The open source Enterprise CMS and Portal product Sense/Net 6.0 (news, site) has just entered its Beta 4 release. Major improvements were made on the application and portal layers, including further work on the experimental technology Sense/Net calls the Web Application Model and the Workspace framework. We poked around a bit. Here's what we dug up.
New in Sense/Net 6.0 Beta 4
A little before that, we were pleased to hear that Sense/Net is playing with others in the CMIS sandbox. Sense/Net’s CMIS prototype was implemented on Sense/Net 6.0 with their Content Repository featuring a CMIS-compliant interface.
The beta 4 release changes include:
- Sense/Net Web Application Model improved
- WebDAV functionality moved to SenseNet.Portal Layer
- Sense/Net 6.0 now uses ExtJS 3.0 instead of ExtJS 2.2
- Ext-base changed to jQuery
- The binary fieldcontrol now has an “upload to binary property” feature
- New context-based portlets introduced for Workspaces and the Web Application Model
What is the Sense/Net Web Application Model?
For starters, the Sense/Net team refer to this as both the Smart Application Model and the Web Application Model. Don’t get confused, they are part of the same thing.
The Web Application model is a new feature of Sense/Net 6.0. Its function is to control the way content is rendered or manipulated in the browser. In a typical ASP.NET scenario, a single URL would refer to a page -- typically called a Web Form in ASP.NET lingo. This page would have programming logic associated with it, either as a code-behind or a code-behind plus a number of other layers.
With the Sense/Net 6.0 application model, a URL is the address of a content item. The presentation or manipulation of this content item is handled by what they now call a SmartApplication. Content items are required to have content type definitions, and the SmartApplications can be associated with the specific content type.
In other words, with the latest version Sense/Net developers create classes of pages instead of individual pages. A class of pages can be understood as the set of all content items which will be rendered or manipulated by the associated SmartApplication.
According to the company, a by product of the new approach is cleaner and more search engine optimized (SEO) URLs. An older Sense/Net URL might have looked like this:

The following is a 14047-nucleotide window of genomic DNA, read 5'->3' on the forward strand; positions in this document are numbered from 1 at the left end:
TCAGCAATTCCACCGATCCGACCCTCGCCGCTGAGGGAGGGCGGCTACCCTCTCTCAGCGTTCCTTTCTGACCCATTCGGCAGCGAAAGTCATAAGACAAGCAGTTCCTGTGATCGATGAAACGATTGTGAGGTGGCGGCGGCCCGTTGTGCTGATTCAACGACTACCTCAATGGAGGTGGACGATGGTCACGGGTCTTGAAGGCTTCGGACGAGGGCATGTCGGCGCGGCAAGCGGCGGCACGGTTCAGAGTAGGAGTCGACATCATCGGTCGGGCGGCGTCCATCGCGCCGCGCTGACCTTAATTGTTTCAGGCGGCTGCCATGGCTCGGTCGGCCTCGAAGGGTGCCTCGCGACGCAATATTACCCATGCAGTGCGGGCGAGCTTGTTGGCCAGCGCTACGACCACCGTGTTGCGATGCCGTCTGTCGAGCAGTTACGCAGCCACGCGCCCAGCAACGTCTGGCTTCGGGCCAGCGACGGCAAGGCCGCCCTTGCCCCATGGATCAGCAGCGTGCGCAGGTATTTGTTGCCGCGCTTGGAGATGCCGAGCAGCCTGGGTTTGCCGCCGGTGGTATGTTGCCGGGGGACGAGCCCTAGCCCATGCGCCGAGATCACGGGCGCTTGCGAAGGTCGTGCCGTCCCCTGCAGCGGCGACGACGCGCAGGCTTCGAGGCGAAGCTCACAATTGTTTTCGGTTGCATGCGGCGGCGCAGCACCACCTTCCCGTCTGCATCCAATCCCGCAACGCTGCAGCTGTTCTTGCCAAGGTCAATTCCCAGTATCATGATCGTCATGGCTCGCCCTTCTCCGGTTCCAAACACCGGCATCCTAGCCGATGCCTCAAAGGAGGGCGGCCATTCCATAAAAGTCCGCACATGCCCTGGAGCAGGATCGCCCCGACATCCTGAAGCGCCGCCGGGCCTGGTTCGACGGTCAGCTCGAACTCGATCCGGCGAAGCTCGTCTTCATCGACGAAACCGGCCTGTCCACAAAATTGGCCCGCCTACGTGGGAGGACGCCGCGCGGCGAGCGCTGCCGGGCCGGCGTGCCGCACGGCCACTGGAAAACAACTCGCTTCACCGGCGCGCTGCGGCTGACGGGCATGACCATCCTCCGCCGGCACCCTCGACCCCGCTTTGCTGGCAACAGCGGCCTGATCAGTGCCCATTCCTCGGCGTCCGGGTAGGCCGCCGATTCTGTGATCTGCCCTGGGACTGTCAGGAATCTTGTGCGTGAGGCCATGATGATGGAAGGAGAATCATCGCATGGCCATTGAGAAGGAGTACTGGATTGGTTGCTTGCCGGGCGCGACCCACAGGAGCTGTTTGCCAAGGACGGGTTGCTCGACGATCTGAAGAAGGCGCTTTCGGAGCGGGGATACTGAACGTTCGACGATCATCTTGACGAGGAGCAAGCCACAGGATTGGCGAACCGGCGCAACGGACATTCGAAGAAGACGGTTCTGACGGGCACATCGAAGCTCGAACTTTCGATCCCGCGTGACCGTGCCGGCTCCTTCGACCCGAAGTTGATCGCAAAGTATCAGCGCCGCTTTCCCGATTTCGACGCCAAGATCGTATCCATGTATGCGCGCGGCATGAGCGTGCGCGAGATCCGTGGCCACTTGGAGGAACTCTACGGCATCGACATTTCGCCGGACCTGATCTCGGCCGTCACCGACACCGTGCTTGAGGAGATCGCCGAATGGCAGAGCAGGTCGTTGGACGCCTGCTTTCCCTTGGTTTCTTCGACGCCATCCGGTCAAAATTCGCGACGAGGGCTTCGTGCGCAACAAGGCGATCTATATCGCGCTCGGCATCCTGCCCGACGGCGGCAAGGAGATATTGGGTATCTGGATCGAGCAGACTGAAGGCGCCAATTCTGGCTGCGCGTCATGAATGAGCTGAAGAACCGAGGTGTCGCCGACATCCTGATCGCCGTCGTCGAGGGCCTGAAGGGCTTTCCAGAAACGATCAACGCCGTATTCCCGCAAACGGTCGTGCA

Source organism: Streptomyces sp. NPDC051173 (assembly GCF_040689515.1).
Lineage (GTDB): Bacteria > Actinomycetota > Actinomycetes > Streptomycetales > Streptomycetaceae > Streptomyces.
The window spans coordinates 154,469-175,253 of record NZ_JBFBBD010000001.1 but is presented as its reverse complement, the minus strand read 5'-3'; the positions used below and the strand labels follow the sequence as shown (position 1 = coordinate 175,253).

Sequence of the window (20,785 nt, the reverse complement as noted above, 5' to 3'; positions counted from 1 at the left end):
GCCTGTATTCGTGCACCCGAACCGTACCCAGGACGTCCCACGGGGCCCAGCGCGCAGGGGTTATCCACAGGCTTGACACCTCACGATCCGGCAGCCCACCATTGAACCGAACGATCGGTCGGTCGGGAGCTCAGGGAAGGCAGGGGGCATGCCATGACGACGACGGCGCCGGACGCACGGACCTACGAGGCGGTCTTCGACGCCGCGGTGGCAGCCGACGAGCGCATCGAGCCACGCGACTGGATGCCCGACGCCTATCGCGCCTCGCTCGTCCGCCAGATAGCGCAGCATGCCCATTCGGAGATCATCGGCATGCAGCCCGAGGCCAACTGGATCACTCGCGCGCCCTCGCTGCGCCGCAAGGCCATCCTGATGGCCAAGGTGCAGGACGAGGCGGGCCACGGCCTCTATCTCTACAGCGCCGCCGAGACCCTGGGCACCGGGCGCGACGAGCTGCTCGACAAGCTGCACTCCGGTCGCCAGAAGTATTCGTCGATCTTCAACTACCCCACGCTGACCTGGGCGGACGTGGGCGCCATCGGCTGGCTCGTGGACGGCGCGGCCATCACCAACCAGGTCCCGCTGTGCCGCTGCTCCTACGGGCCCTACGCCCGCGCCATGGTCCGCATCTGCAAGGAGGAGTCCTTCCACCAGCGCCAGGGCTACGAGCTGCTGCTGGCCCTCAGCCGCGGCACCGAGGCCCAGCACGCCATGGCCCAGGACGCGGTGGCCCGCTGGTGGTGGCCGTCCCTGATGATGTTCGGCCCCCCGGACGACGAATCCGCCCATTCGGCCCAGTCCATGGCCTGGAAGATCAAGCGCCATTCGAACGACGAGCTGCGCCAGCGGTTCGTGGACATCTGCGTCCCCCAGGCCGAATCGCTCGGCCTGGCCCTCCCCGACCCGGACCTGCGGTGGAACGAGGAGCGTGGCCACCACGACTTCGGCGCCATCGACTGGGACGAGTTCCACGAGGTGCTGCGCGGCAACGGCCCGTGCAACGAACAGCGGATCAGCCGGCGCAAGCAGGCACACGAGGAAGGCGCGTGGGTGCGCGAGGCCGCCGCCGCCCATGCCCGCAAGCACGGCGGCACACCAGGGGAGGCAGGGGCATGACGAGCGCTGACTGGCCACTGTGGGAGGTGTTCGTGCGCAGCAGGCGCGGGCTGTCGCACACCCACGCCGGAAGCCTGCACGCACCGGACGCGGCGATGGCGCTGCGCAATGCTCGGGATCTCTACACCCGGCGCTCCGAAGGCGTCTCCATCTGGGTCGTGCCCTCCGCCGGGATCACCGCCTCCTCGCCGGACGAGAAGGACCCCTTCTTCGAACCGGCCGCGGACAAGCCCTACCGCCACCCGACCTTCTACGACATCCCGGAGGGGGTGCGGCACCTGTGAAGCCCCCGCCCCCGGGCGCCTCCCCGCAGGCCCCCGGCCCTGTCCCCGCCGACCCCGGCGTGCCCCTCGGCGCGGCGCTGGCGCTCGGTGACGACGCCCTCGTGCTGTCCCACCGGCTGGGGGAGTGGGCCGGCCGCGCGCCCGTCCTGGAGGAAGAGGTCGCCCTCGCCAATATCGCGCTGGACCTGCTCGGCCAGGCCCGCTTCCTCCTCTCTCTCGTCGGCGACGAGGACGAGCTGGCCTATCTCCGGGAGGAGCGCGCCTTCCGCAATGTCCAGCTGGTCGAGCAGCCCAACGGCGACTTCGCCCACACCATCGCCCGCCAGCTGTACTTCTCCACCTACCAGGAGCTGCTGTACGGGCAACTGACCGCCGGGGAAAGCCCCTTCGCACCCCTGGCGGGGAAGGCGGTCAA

With the latest version one gets a much cleaner URL like this:
Supporting clean URLs is not ground breaking stuff. But we're sure it's a welcome change for existing customers and a common checkbox for those evaluating the product. Note that existing customers will need to have a URL change management scheme in place if they move over to the new URL scheme.
What is a Workspace?
Sense/Net refers to a “workspace” as a small portal area allocated for users to share their ideas, work collaboratively on documents and other content types stored in the Content Repository.
The concept should be familiar to CMSWire readers or anyone who's used SharePoint, Alfresco Share or just about any current document collaboration product. This is your personal or group dashboard, common elements here are documents, chats, calendars, tasks, etc.
The Sense/Net Workspace concept is based on the Web Application model implemented in the previous release.
As with all new releases -- open source or not -- especially those still in beta, before installing, make sure you know the prerequisites and requirements, and do your testing in a non-production environment. For additional information, see the Sense/Net forum and read the wiki.
Looks Nice, But Reserved for the Brave
Sense/Net has promised in the past that the goal is not to break the existing functionality with every new release. This is good news for administrators and just good behavior in general.
The vendor gives a fair warning though, saying that the new Web Application Model is still considered experimental technology -- don't expect to plug this in without hiccups.
In the Web Application Model and the Workspace framework, you can expect a myriad of changes still to come, from namespace names, class names and locations, class interfaces and content handlers, to content type names, content type hierarchy, configuration and demo structure paths. As is usually the case, the associated documentation trails rather far behind these shifts.
So while the latest developments might catch your eye, most of you should give Sense/Net some time to calm their coding fingers and finish up the beta cycle. However, for the early adopters and contributers, beta 4 looks like an intriguing playground. If you're rooting around in there, do share your thoughts here.